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Cure for DEMENTIA?

šŸ‘‰Cure for dementia?: change your life-styleā—ļø


Pharmaceutical companies have lost millions of dollars trying to find a cure for Alzheimerā€™s disease and other dementias. However, instead of finding a cure, we should focus on preventing it.


A third of Alzheimerā€™s disease cases worldwide are estimated to be attributable to seven modifiable factors: low education, midlife hypertension, midlife obesity, diabetes, physical inactivity, smoking, and depression.


This evidence opens new avenues to prevent Alzheimerā€™s disease and other dementias. For example, scientist showed that after two years of nutritional guidance, physical exercise, cognitive training, social activity, and intensive monitoring and management of vascular risk factors prevented cognitive decline in elderly people with risk for dementia.


ā—ļøExperts recommended:


āœ”ļøHigh consumption of fruit and vegetables;

āœ”ļøWhole grain in all cereal products;

āœ”ļøLow-fat options in milk and meat products;

āœ”ļøSucrose intake 50 g/day;

āœ”ļøVegetable margarine and rapeseed oil instead of butter;

āœ”ļøConsumption of fish in at least two portions per week.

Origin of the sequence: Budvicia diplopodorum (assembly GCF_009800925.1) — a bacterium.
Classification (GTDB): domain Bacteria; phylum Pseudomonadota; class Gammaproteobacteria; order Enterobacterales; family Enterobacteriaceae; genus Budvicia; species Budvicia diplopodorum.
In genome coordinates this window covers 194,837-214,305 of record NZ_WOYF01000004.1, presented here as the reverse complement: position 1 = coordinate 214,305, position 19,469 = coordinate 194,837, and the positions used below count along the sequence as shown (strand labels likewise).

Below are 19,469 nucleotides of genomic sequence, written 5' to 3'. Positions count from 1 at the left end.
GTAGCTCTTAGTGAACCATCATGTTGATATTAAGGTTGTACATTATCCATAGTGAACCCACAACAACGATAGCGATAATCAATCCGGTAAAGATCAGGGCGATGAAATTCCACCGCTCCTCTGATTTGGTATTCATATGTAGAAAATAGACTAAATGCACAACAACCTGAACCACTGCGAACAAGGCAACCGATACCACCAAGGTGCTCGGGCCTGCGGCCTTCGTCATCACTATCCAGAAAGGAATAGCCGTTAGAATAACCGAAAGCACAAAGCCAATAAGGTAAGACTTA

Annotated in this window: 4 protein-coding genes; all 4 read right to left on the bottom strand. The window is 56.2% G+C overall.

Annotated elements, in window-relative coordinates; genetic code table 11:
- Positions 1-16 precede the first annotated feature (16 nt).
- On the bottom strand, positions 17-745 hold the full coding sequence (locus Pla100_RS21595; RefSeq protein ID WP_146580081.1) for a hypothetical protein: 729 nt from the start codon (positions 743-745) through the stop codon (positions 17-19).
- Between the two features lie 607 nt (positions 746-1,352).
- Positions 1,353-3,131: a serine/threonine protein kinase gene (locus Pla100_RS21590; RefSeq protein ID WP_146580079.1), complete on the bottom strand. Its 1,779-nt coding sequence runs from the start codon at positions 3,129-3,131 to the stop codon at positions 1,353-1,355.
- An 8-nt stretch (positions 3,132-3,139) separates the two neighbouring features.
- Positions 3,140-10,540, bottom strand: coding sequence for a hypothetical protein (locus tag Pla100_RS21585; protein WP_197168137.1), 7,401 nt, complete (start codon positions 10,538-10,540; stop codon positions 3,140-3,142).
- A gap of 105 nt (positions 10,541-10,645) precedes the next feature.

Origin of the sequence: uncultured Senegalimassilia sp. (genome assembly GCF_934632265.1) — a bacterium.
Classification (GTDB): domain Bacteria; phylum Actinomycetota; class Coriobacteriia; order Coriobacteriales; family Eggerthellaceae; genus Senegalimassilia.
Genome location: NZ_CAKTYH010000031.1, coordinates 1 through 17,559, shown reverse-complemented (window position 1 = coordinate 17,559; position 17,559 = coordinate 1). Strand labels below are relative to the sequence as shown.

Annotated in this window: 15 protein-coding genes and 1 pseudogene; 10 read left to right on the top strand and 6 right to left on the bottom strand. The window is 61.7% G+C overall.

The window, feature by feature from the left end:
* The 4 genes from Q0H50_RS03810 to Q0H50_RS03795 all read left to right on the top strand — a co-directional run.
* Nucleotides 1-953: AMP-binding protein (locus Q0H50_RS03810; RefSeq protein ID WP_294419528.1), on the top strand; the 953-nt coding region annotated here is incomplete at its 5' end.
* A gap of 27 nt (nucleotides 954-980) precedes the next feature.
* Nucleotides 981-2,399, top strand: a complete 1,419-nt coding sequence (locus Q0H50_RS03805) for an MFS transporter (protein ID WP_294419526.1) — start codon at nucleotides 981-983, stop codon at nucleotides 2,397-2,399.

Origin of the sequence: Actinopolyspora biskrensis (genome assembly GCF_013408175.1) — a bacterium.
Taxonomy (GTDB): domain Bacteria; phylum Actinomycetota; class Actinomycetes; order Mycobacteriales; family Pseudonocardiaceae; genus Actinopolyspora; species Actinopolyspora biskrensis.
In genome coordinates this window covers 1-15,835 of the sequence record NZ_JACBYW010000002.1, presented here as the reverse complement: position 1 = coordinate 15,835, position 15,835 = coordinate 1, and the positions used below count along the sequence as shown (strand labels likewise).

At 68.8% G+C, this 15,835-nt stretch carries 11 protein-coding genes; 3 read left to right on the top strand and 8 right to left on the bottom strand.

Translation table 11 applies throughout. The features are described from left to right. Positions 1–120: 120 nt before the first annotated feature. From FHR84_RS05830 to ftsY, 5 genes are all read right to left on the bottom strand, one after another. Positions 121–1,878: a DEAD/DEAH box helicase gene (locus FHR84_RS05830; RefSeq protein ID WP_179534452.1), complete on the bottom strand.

šŸ‘‰Physical exercise:

āœ”ļøprogressive muscle strength training;

āœ”ļøaerobic exercise programs;

āœ”ļøexercises to maintain and improve postural balance.


šŸ§ Cognitive training targets cognitive domains most sensitive to aging and with a central role in everyday situations (episodic memory, executive function, mental speed, and working memory).


šŸ‘Øā€šŸ‘©ā€šŸ‘§ā€šŸ‘¦Social activities are stimulated through the numerous group meetings and also participants are provided with information on the value of an active lifestyle and social connectedness.


The monitoring and management of vascular risk factors consist of repeated evaluation of cardiovascular and metabolic conditions, laboratory test results, weight, blood pressure, hip, and waist circumference.


Changing your life-style can reduce more than 30% your chances of developing cognitive decline and/or dementia at older age.


šŸ›‘So, now you know: better prevent, than curešŸ›‘

References (DOI)

10.1016/S0140-6736(15)60461-5 10.1016/j.jalz.2012.09.012

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